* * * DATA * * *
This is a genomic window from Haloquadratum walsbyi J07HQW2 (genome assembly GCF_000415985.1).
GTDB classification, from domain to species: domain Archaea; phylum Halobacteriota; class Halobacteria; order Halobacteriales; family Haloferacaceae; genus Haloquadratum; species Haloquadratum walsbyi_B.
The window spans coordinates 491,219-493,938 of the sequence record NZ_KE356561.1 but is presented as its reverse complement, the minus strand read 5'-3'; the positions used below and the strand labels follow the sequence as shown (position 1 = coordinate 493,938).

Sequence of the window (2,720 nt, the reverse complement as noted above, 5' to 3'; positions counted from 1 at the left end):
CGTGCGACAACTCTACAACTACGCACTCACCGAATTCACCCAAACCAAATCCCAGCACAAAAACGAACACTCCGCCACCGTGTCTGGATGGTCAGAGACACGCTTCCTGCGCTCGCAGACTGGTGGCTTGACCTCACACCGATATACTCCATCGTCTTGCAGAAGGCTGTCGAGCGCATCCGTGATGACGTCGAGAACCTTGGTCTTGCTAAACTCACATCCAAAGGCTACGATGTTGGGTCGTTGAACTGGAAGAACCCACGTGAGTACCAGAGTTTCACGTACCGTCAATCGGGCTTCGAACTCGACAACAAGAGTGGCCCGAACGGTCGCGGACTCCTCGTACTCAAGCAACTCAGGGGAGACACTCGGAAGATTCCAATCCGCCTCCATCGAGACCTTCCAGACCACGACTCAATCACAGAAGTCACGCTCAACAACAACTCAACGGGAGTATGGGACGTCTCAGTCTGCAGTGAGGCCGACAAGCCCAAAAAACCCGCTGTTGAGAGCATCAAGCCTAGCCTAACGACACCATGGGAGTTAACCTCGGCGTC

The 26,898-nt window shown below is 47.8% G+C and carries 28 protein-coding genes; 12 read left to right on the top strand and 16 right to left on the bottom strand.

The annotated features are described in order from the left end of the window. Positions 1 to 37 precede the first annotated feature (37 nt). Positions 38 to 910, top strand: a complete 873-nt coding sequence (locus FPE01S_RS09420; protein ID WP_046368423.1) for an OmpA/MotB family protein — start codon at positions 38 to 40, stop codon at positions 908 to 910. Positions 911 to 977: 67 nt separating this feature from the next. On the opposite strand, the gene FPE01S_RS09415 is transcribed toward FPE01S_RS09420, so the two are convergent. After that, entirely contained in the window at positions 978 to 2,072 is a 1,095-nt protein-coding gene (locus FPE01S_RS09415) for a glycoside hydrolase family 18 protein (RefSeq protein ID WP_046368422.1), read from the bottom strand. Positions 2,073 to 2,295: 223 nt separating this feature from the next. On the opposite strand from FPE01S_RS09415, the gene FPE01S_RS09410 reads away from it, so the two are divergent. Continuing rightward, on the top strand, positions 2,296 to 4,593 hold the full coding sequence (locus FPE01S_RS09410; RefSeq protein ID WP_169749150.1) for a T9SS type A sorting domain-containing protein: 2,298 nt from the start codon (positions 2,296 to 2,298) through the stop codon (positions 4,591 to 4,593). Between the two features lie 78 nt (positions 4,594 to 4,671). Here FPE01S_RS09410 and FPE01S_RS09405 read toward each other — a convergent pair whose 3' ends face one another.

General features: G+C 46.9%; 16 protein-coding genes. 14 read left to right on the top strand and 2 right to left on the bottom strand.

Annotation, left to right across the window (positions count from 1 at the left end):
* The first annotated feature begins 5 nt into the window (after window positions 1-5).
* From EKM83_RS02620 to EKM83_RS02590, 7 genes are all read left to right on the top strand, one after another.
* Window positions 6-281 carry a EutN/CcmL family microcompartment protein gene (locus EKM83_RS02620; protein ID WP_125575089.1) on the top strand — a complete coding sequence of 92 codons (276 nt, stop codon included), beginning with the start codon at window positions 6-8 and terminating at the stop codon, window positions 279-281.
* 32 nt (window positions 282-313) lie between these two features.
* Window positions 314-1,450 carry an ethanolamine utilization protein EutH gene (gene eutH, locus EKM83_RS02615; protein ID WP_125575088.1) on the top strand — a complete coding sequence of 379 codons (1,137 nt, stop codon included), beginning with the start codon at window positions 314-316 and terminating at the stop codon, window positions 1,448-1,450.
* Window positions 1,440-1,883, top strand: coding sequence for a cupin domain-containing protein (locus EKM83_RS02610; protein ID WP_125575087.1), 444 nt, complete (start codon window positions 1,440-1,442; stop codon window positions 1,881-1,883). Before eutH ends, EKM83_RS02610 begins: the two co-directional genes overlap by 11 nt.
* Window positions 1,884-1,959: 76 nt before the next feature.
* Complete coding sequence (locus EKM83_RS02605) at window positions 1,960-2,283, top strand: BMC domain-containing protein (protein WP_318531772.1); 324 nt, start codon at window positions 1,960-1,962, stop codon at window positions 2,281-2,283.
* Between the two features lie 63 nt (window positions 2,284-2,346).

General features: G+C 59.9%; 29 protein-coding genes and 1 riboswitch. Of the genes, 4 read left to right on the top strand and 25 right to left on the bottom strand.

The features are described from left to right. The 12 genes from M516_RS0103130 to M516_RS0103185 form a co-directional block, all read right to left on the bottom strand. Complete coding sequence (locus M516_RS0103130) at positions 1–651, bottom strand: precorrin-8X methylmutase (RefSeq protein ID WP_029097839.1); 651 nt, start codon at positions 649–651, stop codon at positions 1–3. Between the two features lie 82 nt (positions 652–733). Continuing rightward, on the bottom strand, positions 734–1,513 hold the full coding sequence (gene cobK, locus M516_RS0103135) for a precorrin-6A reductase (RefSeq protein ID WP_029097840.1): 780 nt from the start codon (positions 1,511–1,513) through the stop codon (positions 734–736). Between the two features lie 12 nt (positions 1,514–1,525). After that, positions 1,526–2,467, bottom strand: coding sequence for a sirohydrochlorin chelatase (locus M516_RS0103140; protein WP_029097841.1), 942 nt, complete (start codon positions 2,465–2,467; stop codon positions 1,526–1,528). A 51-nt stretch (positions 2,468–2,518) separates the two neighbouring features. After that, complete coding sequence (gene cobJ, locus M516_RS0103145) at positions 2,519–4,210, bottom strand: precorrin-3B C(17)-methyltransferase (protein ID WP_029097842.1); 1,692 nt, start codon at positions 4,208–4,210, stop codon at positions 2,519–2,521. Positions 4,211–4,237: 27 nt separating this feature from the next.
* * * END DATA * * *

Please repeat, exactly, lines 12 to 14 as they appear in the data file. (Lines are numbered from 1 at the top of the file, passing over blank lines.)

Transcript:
* Window positions 6-281 carry a EutN/CcmL family microcompartment protein gene (locus EKM83_RS02620; protein ID WP_125575089.1) on the top strand — a complete coding sequence of 92 codons (276 nt, stop codon included), beginning with the start codon at window positions 6-8 and terminating at the stop codon, window positions 279-281.
* 32 nt (window positions 282-313) lie between these two features.
* Window positions 314-1,450 carry an ethanolamine utilization protein EutH gene (gene eutH, locus EKM83_RS02615; protein ID WP_125575088.1) on the top strand — a complete coding sequence of 379 codons (1,137 nt, stop codon included), beginning with the start codon at window positions 314-316 and terminating at the stop codon, window positions 1,448-1,450.